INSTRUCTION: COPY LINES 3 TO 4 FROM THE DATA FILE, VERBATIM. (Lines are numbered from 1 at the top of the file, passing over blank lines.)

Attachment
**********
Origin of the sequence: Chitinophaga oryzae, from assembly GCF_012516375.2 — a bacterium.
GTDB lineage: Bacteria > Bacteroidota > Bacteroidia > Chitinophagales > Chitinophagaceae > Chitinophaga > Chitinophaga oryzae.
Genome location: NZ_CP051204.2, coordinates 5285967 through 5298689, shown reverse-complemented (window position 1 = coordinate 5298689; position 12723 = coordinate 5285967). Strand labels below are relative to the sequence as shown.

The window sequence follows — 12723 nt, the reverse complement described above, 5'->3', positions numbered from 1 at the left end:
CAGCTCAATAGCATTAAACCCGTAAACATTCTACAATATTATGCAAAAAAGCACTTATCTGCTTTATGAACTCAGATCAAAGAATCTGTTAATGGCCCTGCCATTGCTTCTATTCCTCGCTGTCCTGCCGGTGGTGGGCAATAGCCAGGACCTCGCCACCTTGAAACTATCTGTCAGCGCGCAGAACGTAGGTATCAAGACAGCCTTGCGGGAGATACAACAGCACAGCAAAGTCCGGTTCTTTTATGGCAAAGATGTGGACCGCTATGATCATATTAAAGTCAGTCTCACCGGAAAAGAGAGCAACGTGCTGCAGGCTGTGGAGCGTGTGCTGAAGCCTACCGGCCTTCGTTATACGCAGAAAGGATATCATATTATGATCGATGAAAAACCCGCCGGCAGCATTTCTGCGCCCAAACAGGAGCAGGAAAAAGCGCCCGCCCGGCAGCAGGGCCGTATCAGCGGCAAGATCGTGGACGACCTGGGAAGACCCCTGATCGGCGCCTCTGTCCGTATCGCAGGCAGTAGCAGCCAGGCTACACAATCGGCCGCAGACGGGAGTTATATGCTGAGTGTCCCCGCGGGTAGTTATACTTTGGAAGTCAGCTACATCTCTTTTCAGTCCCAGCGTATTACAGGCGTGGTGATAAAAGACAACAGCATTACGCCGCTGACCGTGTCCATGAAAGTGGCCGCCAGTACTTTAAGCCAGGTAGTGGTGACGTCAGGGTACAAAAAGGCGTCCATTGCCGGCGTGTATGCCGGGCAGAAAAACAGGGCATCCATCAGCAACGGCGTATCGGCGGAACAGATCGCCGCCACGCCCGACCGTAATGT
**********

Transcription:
Genome location: NZ_CP051204.2, coordinates 5285967 through 5298689, shown reverse-complemented (window position 1 = coordinate 5298689; position 12723 = coordinate 5285967). Strand labels below are relative to the sequence as shown.

The window sequence follows — 12723 nt, the reverse complement described above, 5'->3', positions numbered from 1 at the left end: